We’ll close our list of meditation techniques with the Metta meditation school, also known as loving-kindness meditation. Unlike other forms of meditation that call for you not to engage your thoughts whether negative or positive, this particular form of meditation asks you to cultivate your thoughts and change them toward an attitude of love and kindness for everything.
The interesting part about Metta meditation is that it promotes a feeling of love and compassion toward all things, even sources of stress, or your perceived enemies. The goal of this meditation technique is to keep repeating loving messages to specific people or their loved ones; by doing so, you open your mind to receiving compassion and kindness as well.
While you may be dubious about this particular form of meditation, it has proven effective in people who have a deep sense of anger, resentment, or frustration toward someone or a situation. Metta meditation can help them move on and change their outlook toward the events and people they are in conflict with.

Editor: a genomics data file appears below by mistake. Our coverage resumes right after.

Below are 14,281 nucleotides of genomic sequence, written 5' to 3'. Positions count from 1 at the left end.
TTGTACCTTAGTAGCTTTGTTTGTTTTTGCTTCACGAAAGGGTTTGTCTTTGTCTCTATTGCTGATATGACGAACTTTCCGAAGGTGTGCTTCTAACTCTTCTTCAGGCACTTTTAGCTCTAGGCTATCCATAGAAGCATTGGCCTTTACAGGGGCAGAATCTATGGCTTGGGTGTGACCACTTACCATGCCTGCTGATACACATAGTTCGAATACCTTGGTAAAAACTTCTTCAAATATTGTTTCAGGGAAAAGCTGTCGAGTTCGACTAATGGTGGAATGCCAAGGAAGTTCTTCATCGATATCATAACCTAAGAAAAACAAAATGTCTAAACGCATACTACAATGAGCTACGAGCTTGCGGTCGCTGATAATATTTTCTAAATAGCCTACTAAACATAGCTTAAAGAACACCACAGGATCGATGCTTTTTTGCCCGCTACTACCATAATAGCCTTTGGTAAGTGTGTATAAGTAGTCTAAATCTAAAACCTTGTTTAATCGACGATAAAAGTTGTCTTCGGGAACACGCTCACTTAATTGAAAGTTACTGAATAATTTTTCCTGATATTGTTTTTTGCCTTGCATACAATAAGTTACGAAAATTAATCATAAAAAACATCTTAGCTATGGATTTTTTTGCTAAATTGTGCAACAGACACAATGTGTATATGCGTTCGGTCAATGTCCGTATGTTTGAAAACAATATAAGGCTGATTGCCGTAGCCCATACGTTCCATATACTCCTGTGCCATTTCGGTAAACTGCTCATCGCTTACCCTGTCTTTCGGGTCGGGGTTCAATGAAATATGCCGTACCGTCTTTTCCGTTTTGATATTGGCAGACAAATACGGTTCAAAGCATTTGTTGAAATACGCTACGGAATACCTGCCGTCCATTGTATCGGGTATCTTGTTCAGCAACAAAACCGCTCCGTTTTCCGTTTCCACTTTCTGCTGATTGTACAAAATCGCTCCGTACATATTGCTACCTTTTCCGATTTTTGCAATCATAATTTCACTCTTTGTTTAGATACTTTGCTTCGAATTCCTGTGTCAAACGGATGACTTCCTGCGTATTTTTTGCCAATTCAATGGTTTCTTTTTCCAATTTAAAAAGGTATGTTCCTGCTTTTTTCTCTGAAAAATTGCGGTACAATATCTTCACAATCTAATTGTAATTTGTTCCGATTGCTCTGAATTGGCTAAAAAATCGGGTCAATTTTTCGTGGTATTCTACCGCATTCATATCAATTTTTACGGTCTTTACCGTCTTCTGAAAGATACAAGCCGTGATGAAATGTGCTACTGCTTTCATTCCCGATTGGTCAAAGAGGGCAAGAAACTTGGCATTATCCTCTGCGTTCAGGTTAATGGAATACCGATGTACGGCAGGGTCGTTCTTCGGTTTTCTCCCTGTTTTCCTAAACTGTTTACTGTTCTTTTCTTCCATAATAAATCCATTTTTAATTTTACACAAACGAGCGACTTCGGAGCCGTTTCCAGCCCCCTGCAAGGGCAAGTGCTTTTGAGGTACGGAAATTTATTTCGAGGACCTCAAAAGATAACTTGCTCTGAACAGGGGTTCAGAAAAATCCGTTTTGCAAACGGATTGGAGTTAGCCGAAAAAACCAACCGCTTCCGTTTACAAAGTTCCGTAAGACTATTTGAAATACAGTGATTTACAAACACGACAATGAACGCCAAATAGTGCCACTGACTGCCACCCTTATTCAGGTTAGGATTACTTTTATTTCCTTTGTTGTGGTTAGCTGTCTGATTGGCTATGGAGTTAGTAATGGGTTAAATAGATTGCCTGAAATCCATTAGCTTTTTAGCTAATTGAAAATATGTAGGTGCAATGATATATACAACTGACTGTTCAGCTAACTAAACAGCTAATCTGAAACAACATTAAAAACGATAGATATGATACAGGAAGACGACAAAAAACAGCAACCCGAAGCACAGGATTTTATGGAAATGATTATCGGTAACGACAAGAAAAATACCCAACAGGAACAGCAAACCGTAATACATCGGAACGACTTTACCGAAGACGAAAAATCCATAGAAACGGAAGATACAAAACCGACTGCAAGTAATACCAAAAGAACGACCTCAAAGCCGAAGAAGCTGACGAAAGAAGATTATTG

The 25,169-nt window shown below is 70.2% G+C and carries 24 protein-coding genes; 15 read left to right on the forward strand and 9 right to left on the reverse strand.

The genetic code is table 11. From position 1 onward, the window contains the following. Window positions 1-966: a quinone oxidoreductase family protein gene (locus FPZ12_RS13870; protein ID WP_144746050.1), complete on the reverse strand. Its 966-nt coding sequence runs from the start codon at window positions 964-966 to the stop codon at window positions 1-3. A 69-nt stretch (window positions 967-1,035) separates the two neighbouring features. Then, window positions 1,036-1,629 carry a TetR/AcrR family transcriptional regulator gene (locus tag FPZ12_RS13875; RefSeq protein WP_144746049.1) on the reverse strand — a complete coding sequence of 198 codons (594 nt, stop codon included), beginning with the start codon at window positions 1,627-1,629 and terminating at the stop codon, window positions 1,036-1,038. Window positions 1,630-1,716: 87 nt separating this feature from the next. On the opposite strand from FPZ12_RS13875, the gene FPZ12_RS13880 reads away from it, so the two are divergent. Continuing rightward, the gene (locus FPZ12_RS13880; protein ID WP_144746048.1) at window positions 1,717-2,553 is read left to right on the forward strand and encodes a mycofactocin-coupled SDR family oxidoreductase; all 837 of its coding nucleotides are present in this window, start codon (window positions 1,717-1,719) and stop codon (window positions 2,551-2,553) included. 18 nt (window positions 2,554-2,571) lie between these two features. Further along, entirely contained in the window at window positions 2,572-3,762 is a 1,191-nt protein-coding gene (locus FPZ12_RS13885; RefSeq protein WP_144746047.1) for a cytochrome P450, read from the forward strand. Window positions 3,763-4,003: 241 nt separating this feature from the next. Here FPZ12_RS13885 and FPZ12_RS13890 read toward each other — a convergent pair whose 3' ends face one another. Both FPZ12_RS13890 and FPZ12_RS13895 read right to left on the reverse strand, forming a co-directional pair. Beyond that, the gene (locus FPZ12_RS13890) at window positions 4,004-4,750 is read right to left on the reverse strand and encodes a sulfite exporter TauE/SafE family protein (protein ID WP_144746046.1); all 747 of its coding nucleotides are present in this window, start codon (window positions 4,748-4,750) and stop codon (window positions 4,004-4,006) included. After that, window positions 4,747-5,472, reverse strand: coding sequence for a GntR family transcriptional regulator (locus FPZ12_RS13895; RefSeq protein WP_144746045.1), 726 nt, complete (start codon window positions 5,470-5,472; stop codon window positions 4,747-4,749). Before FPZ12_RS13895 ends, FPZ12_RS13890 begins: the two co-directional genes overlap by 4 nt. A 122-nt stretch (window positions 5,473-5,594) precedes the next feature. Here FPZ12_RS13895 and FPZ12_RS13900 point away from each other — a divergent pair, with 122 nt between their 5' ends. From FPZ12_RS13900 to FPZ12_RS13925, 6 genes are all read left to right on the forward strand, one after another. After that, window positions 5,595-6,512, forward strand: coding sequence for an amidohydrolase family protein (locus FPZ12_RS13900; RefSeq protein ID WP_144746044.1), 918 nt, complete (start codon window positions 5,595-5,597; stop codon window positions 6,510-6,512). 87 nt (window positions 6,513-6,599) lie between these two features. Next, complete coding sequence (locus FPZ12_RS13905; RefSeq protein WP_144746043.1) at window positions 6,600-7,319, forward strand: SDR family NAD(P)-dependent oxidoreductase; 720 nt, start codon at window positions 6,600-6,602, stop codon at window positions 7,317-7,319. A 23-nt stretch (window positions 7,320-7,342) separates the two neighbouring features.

People suffering from PTSD, anxiety, and depression have vouched for the effectiveness of Metta meditation, so if you have any anger issues or strong, negative feelings for a particular person, you might find this meditation discipline helpful.
Clear Your Mind
Whether you’re looking to transcend your understanding of life and the world around you, or if you are looking for inner peace, innate calmness, and the simplicity of just being, meditation is a practice that you should practice often. If you are under the impression that meditation is outdated or just not for you, then take a few moments to read the benefits again. Even if you don’t believe in the mental and spiritual gains of meditation listed here, at least try it out once. See if the short-term physiological benefits win you over—we are confident you’ll like the results.